NBA Rumors: Andrew Bynum Spurning Orlando Will Send Dwight Howard to Brooklyn
Just when you thought that Dwight Howard's future residence hinged entirely on his short list of preferred destinations, it turns out he's not the only one with a list.
Bynum has shown no inclination to agree to an immediate extension if sent to Orlando as part of a Dwight Howard package, sources tell Y!— Adrian Wojnarowski (@WojYahooNBA) July 8, 2012
That could have significant implications for both centers' futures. If there was any chance Howard might rethink his Brooklyn-first preference now that Steve Nash is joining the Lakers, it may not matter if Bynum isn't on board.
After all, why would new Magic general manager Rob Hennigan have any interest in exchanging one lost cause for another?
As Wojnarowski later points out, the Lakers and Magic would both take serious risks by dealing with one another:
If Magic and Lakers want to do a deal, each may need to call the bluff on Howard and Bynum stated unwillingness to accept extensions.— Adrian Wojnarowski (@WojYahooNBA) July 8, 2012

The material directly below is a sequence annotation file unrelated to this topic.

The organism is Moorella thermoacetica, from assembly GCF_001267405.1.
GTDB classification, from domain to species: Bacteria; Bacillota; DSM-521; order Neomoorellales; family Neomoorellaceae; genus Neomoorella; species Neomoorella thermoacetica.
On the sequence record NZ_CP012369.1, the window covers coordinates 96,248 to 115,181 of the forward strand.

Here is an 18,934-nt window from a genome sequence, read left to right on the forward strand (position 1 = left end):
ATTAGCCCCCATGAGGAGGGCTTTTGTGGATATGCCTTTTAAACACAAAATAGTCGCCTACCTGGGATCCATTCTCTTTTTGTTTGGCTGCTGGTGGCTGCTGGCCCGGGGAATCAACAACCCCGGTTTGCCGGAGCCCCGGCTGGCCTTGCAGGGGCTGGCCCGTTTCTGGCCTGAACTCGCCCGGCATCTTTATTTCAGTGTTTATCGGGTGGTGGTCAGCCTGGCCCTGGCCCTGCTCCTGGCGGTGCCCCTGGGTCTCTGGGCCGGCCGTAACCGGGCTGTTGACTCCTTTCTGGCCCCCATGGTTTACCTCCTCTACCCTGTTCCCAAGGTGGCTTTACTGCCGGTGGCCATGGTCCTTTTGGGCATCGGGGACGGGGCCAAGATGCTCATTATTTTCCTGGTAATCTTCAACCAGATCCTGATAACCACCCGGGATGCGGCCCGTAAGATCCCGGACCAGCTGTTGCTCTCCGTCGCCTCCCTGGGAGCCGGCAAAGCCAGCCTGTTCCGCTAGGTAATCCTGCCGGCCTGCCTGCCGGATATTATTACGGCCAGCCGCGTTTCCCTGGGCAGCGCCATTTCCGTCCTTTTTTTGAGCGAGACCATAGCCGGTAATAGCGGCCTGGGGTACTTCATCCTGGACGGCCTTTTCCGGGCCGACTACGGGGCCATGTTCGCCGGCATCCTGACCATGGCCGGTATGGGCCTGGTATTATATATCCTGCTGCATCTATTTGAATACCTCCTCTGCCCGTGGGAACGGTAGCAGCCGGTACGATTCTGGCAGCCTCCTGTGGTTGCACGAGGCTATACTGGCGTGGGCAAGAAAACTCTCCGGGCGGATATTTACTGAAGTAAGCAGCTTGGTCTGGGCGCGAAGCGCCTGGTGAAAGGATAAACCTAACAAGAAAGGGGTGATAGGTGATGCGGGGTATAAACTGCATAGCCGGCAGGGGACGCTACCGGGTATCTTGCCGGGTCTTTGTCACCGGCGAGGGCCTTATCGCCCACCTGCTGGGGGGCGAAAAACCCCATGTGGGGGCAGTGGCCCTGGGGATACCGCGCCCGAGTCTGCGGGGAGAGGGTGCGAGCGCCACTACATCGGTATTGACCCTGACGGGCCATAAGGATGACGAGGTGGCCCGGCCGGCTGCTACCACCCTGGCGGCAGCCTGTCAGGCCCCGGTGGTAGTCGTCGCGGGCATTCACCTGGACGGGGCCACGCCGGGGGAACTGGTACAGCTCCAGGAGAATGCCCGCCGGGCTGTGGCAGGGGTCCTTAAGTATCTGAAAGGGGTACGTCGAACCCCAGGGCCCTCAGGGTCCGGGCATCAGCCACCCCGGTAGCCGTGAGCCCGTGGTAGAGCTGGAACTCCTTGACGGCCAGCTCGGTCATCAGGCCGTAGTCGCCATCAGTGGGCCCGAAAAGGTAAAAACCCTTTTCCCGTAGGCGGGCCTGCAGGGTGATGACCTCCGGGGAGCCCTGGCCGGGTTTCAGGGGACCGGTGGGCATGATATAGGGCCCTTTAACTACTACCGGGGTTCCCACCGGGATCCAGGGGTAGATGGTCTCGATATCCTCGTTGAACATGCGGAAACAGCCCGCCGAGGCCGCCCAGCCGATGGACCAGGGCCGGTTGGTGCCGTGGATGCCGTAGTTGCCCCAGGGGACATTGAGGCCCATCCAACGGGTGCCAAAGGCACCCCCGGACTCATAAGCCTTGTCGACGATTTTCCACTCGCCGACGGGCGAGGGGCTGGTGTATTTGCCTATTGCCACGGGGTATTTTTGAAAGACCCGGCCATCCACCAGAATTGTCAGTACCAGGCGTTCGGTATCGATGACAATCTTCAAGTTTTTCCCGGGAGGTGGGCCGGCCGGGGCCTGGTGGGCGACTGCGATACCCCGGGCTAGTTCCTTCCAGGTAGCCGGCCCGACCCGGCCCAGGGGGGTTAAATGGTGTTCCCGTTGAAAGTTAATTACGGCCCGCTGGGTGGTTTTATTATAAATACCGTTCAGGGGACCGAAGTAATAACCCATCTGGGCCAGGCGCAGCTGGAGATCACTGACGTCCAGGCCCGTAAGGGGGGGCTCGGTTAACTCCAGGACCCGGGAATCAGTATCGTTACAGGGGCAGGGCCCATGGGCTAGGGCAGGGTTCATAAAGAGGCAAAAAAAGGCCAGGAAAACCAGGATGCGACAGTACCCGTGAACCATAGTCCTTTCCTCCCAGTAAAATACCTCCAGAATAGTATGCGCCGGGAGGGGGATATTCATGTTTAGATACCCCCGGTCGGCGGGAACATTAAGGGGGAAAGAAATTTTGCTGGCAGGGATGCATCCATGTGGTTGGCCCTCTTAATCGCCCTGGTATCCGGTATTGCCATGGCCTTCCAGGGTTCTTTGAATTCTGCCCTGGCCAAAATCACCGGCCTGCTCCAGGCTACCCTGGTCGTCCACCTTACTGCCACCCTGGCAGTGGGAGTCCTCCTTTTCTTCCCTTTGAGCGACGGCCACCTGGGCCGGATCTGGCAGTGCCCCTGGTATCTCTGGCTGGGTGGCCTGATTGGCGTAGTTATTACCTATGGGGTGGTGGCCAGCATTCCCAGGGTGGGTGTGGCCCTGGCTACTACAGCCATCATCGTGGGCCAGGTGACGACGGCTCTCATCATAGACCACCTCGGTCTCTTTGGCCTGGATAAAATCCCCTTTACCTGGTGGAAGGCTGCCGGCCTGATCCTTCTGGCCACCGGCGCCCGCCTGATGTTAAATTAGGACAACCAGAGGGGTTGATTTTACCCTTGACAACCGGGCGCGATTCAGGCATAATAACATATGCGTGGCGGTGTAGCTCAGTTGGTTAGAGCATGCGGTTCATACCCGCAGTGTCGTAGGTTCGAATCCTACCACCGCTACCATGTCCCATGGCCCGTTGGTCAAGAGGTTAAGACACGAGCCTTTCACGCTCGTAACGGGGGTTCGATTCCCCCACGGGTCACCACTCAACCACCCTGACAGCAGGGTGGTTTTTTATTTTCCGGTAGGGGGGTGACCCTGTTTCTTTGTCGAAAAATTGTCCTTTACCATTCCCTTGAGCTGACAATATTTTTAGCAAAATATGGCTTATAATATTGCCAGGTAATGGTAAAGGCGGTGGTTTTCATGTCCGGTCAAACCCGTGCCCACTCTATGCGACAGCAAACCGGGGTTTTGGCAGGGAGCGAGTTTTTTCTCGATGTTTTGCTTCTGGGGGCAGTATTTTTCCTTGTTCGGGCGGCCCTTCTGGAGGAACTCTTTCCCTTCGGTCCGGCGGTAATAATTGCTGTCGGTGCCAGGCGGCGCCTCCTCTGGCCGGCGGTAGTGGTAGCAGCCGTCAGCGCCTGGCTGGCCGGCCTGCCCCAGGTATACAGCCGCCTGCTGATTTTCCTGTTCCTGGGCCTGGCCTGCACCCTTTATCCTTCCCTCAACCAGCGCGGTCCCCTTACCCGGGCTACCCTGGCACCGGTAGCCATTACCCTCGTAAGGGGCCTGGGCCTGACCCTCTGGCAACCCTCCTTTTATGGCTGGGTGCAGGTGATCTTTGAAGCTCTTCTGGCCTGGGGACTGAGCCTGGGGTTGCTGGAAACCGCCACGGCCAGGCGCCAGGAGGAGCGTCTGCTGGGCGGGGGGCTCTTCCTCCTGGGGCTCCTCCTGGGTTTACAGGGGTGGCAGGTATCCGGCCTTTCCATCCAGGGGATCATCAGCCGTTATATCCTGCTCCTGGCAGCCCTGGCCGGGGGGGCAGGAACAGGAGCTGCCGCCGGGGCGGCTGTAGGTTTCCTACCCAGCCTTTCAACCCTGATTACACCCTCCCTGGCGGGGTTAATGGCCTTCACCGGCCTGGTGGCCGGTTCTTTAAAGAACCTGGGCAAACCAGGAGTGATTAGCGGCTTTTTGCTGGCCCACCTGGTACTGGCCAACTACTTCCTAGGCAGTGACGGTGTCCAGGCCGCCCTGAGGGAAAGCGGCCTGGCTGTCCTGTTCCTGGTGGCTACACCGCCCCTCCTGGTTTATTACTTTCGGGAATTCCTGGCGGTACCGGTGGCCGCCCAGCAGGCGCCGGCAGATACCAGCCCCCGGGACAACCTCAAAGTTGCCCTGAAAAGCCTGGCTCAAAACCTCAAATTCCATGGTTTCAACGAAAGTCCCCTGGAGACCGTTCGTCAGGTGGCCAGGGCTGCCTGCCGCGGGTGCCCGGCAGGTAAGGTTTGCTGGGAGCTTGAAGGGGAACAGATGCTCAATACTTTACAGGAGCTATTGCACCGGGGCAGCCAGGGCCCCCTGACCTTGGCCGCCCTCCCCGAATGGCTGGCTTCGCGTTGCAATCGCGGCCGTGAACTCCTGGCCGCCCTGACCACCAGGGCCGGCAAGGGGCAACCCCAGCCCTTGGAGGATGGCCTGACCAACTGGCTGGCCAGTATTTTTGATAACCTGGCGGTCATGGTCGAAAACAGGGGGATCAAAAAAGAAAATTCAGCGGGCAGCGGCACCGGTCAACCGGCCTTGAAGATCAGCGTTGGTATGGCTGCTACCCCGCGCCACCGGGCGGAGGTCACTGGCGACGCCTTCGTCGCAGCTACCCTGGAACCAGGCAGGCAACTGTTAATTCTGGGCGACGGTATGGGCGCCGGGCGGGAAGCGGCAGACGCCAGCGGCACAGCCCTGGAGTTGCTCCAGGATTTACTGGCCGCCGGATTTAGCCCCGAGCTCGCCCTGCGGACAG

So long as the Brooklyn Nets are still in the picture, there's absolutely no reason for Hennigan to accept such a risk. And, so long as Bynum is content in Los Angeles, GM Mitch Kupchak would be absolutely crazy to do so.
So, where does that leave Howard and his temporary handlers in Orlando?
Chris Chambers/Getty Images
The Nets may need to find a third team to help make a deal with Orlando viable, but that hardly seems like a deal-breaker given that there are so few other deals on the table.
The Magic have done a fine job playing hardball, but let's be honest: They have to take what they can get.
Howard isn't sticking around, and cap space isn't an especially valuable asset when there's so little in Orlando likely to attract free agents. If Hennigan lets Howard go without any compensation, it would quickly earn him a dubious reputation among fans with no interest in waiting interminably for the next Dwight to come along.
There was already a case to be made that Brooklyn's offer of young pieces and draft picks was a better long-term venture than acquiring Bynum.
That argument just got a lot easier to make.
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